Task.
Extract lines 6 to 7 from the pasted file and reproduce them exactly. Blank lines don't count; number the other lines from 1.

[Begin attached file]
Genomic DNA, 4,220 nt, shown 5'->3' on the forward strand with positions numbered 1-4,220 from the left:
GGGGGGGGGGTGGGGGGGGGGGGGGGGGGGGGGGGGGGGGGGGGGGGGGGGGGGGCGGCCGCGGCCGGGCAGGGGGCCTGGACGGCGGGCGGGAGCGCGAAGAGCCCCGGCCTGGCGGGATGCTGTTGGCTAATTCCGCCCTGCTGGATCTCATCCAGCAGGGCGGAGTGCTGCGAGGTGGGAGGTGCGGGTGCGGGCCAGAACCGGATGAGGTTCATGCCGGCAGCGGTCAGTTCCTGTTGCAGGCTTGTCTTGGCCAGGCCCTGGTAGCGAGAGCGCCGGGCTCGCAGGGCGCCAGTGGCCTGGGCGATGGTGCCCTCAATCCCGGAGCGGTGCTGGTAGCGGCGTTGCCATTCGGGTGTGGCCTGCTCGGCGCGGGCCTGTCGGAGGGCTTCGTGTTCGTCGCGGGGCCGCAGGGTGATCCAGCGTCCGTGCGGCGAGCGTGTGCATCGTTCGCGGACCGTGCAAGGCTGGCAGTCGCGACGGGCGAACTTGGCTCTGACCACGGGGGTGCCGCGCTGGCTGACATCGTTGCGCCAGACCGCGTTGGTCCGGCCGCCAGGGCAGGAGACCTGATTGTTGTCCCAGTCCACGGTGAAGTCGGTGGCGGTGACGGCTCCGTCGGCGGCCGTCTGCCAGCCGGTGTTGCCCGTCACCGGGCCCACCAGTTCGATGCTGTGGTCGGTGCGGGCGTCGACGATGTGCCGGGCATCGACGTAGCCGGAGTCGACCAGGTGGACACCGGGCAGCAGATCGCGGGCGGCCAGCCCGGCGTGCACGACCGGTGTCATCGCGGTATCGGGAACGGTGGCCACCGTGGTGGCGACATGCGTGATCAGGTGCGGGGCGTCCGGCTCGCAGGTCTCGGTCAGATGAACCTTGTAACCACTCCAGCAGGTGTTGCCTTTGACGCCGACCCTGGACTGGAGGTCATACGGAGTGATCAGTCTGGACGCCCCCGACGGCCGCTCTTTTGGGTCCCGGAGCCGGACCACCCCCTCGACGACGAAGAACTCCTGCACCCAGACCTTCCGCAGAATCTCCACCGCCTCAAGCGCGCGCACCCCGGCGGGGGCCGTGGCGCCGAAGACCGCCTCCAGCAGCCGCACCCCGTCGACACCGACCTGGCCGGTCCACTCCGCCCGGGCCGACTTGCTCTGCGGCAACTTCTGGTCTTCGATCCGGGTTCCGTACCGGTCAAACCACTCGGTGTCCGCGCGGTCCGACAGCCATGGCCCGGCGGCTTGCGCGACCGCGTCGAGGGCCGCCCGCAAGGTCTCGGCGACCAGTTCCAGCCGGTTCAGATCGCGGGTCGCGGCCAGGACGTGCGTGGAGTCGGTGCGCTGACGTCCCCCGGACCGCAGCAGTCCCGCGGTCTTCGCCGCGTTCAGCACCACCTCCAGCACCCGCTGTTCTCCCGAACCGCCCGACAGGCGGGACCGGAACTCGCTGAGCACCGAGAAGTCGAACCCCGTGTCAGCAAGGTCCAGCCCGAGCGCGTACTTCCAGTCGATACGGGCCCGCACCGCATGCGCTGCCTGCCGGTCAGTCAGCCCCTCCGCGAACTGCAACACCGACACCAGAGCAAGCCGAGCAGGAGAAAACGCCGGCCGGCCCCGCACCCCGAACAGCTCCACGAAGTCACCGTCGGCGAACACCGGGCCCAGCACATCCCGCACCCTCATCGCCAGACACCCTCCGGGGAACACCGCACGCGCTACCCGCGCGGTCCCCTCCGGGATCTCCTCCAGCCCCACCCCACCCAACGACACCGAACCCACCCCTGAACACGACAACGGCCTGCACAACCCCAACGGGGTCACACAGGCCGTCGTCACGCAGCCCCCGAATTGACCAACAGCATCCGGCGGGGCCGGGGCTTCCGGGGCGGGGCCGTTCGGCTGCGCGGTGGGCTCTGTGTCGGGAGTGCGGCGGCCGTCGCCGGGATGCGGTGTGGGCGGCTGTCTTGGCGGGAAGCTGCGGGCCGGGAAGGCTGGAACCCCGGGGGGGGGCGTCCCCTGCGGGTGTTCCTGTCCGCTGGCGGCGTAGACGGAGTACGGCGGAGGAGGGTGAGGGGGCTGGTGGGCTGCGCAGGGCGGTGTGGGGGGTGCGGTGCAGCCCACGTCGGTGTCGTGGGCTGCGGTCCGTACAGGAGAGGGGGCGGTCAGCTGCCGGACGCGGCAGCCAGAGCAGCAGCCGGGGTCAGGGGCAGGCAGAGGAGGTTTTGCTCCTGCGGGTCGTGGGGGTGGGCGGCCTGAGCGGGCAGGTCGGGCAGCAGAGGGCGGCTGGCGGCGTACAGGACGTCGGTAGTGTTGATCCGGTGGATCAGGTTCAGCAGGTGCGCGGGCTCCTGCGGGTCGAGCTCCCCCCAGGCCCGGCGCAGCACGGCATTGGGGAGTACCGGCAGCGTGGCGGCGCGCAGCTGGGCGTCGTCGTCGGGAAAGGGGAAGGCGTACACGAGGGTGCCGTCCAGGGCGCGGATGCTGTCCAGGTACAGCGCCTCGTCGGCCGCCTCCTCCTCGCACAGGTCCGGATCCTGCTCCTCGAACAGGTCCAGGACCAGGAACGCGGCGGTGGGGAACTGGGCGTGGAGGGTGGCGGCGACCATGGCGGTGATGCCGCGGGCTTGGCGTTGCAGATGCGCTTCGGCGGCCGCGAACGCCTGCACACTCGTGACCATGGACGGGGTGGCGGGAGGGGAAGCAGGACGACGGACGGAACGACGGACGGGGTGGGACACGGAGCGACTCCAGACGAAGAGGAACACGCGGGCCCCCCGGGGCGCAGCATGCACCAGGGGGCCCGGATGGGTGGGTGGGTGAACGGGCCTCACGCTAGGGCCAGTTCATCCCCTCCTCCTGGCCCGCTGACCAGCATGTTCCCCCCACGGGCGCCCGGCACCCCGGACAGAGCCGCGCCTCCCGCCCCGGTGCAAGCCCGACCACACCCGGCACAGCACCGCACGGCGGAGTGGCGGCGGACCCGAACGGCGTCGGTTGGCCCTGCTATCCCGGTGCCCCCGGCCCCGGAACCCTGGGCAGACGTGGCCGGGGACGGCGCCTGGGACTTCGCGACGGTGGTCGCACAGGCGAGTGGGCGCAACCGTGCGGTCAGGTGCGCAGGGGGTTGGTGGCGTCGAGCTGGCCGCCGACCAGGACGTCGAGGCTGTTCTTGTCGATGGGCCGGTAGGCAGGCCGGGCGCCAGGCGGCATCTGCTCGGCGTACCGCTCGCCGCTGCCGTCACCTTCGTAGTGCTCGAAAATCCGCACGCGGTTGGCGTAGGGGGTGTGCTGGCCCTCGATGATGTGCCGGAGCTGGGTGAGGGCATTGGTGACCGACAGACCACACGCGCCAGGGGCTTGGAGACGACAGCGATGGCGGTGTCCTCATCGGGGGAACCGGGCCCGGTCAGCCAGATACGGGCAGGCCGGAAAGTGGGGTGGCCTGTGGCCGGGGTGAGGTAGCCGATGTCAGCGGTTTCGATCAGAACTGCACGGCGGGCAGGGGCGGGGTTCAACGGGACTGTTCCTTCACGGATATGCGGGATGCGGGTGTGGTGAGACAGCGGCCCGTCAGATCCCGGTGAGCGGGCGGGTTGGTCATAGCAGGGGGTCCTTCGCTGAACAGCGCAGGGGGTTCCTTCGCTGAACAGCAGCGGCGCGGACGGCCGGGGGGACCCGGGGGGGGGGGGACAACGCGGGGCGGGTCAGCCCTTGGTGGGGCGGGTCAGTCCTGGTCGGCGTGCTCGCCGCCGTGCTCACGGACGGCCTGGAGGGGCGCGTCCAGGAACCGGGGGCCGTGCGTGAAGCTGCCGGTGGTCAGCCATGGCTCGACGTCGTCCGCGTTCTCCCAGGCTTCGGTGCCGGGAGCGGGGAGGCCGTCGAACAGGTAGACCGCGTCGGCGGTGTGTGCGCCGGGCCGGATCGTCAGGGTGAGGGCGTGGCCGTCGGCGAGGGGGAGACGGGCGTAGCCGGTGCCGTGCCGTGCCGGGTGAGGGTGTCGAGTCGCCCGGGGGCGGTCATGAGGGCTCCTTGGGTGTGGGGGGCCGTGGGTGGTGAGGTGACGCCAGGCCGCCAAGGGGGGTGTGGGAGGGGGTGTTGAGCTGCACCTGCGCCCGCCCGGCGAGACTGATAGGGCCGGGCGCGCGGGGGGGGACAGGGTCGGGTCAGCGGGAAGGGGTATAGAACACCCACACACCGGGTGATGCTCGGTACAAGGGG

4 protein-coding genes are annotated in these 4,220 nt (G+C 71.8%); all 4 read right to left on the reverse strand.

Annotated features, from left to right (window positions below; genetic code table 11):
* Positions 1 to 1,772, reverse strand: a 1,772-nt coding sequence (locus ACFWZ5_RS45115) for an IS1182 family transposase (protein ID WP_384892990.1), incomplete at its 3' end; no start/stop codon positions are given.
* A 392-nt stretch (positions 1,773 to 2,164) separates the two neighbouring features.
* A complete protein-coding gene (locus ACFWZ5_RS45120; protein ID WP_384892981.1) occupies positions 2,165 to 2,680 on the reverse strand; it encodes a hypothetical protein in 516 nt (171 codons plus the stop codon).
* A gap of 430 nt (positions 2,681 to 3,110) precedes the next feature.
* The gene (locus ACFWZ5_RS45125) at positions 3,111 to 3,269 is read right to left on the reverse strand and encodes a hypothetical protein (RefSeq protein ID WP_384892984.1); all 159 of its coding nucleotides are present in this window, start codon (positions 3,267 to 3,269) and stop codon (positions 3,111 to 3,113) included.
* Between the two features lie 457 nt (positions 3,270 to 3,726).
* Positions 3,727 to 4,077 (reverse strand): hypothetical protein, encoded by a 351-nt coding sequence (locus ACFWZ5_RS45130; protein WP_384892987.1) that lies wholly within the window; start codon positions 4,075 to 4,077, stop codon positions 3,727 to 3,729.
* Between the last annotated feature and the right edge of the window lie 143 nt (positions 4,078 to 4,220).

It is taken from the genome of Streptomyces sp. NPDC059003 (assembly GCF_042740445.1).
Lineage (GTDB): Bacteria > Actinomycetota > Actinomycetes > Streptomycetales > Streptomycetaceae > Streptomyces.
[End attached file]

* A 392-nt stretch (positions 1,773 to 2,164) separates the two neighbouring features.
* A complete protein-coding gene (locus ACFWZ5_RS45120; protein ID WP_384892981.1) occupies positions 2,165 to 2,680 on the reverse strand; it encodes a hypothetical protein in 516 nt (171 codons plus the stop codon).